November 15, 2016
Imagine for a moment...
It’s early April in the Bluegrass. The cold and grey of winter has begun to melt away to reveal glorious Kentucky blue skies. The air is fresh and crisp and inviting. There is no place you’d rather be than Red River Gorge, hiking out to that waterfall you adore along the Rock Bridge Trail.
You fill your Yeti Rambler to the brim, lace up your hiking books, and hop in the car. An hour later, you are winding your way through country roads as you approach the Daniel Boone National Forest. The peaceful drive is relaxing and your mind wanders to the sounds of white water and brittle twigs crunching underfoot.
Suddenly, a car comes into sight and the squeal of tires on pavement roughly shakes you out of your peaceful daydream. It comes around the bend in front of you, taking the turn far too quickly, and loses control. You slam on your brakes and manage to avoid a collision, but the other car careens off the side of the road.
You gather yourself for a moment and take inventory. Your heart is beating wildly and the contents of your vehicle are scattered, but you are okay. You look towards the other car and see it crumpled against a tree. Someone has emerged from the passenger side, clearly injured and disoriented, but mobile.
You reach for your cell phone and quickly dial 911 as you run to the car to help. The driver is unconscious and hurt and there is a child in the back seat crying uncontrollably. The EMTs say they think they can find you on that country road and expect to be there in 12 minutes, but what do you do until then?
We are all naturally inclined to help in situations like this, but we are not naturally prepared to provide medical and psychological first aid.
There are many instances when the arrival of first responders – police, fire, and medical professionals – will be delayed. In these cases, bystanders can act to minimize injury and save lives. The Federal Emergency Management Agency (FEMA) developed the Community Emergency Response Team (CERT) program to train citizens to provide basic medical assistance and reduce the risk of further injury after accidents and natural disasters.
Lexington, Kentucky has offered CERT training to the general public for many years. This fall, the program graduated its first class of UK College of Pharmacy PharmD students. Students earned their CERT certification and credit towards their degrees by completing this elective course.
Dr. Regan Baum, Assistant Professor at the UK College of Pharmacy, coordinated the inaugural class. “Pharmacists serve vital roles and are essential healthcare providers when disasters happen, “said Dr. Baum. “This independent study is designed to prepare future pharmacists to assist their communities, families and selves, allowing them to safely and efficiently return to work during times of emergent need to help serve communities during a disaster.”
The students participated in a 9-week course covering topics including triage, basic medical care, psychological first aid, search and rescue, and terrorism, as well as an issue of special local concern, the Chemical Stockpile Emergency Preparedness Program (CSEPP). At the end of the program, students were tested in a realistic, high-stress mock disaster at the Lexington Fire Department Training Center.
During the mock disaster, program participants were challenged to rescue more than 15 victims of an F4 tornado from a 2-story building. The unfamiliar landscape provided a number of challenges including two large fires, darkness due to an ‘electrical outage’ in the building and the setting sun, and debris from the tornado. Injuries ranged from scrapes and bruises, to major amputations, and fatalities. “It was so realistic that all perceptions of time were lost. The panic, intensity, fear, chaos all felt real, “said Dr. Baum. “This was just a drill, but it left such a heavy impression on me. I have always had a very high level of respect for our emergency responders, but participating in this has given me an even greater appreciation of their service.”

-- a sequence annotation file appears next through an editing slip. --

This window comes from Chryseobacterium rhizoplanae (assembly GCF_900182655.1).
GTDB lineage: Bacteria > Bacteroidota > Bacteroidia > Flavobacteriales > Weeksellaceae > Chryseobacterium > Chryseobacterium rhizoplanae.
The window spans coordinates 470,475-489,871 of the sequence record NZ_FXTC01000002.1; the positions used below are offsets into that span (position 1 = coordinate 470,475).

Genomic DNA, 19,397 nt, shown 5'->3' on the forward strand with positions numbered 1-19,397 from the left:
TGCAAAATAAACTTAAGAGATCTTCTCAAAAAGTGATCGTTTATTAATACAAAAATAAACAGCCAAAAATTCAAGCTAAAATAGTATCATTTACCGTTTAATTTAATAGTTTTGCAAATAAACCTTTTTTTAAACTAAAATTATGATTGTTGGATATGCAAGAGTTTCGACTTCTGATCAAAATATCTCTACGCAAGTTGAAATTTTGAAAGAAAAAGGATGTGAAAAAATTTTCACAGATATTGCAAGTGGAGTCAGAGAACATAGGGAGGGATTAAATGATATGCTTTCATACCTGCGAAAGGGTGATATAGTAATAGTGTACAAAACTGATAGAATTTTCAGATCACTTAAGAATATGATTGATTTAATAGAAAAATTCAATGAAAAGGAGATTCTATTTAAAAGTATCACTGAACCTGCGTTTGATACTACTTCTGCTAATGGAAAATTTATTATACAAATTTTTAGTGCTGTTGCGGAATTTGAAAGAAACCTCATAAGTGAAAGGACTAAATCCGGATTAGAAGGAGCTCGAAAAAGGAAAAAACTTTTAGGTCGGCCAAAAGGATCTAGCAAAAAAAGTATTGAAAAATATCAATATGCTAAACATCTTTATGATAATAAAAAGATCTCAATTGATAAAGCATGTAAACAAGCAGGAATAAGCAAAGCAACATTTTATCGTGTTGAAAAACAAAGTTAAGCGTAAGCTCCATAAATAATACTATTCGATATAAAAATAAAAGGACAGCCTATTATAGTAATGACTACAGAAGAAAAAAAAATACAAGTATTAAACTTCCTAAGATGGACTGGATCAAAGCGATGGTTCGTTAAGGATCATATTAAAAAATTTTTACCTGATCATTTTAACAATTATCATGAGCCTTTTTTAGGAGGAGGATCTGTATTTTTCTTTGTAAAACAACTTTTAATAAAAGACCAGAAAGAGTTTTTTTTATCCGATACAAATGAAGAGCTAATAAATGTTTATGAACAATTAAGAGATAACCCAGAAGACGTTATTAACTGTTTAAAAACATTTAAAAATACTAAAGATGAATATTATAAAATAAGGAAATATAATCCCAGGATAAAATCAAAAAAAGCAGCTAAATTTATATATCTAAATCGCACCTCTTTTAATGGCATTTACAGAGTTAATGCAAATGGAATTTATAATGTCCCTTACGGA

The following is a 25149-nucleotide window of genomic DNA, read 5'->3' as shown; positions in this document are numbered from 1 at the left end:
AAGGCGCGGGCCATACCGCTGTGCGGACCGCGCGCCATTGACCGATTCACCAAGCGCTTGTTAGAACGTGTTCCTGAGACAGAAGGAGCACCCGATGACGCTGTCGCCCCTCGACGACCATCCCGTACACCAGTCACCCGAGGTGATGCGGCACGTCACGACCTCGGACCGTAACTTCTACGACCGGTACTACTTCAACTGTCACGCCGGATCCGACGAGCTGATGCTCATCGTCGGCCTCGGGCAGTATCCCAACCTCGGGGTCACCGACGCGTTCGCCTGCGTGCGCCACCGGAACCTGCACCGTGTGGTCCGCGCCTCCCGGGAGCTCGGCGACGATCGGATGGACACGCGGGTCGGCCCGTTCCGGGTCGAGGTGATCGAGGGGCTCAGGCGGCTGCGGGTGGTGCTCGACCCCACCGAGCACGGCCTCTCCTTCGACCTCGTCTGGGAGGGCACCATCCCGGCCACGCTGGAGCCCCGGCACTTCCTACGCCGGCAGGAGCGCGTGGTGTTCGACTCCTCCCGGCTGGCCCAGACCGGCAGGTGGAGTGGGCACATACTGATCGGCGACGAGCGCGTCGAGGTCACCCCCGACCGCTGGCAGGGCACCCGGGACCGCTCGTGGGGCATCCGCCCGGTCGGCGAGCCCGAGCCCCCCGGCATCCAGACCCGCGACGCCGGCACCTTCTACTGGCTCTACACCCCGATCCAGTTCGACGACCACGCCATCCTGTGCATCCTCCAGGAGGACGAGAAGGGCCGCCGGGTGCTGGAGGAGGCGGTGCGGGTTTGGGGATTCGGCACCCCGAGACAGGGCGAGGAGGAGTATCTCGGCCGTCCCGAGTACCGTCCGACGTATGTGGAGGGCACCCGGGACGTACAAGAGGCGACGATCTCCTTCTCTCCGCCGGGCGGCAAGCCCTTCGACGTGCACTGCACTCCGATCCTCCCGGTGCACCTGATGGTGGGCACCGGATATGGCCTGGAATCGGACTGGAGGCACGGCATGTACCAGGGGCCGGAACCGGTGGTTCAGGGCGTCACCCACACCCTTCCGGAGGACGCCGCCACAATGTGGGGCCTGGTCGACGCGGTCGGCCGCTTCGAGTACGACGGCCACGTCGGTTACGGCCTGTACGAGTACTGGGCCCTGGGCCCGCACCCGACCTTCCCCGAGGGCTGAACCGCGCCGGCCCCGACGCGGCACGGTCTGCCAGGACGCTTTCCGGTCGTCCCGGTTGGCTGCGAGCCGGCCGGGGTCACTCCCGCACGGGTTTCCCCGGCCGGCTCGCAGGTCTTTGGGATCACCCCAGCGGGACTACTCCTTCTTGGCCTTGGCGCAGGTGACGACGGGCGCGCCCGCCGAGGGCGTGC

Students participating in the course were likewise moved by the experience. “I thought that the disaster experience was very eye opening,” said Erin Deja, PharmD student. “It's easy to think that you're prepared for something, but when you're in the moment with people screaming at you and refusing to cooperate, it can be difficult to perform the skills that you're taught well or even at all.”
Dr. Baum noted the value of the experience for Pharmacists, especially those that hope to work in hospital settings. “This experience taught our team a lot of things, invaluable skills, the importance of preparation, safety, communication. In the hospital setting, we are so used to having endless resources for every patient. A mindset change is required in a mass causality event. We talk about this when we make our protocols and speak about what our actions and plans will be. In action, I found this to be much harder than realized. Our main goal was always safety first, and do the best you can for the largest number of people. The weight of knowing you don’t have the resources to save an injured person, and that you must move on is hard to come to grips with.”
This experience prepared students for the rare but challenging experiences that may face in their careers and personal lives. “It is our responsibility to be prepared,” notes William Gayhart, PharmD student. “I feel as though the CERT curriculum prepared me well for dealing with a potential disaster.”
CERT classes are offered each year and are open to all Lexington citizens over the age of 18. PharmD students interested in registering for this elective are encouraged to contact Regan Baum at Regan.Baum@uky.edu. All others may reach out to Shelley Bendall at (859) 280-8063 or firstname.lastname@example.org.
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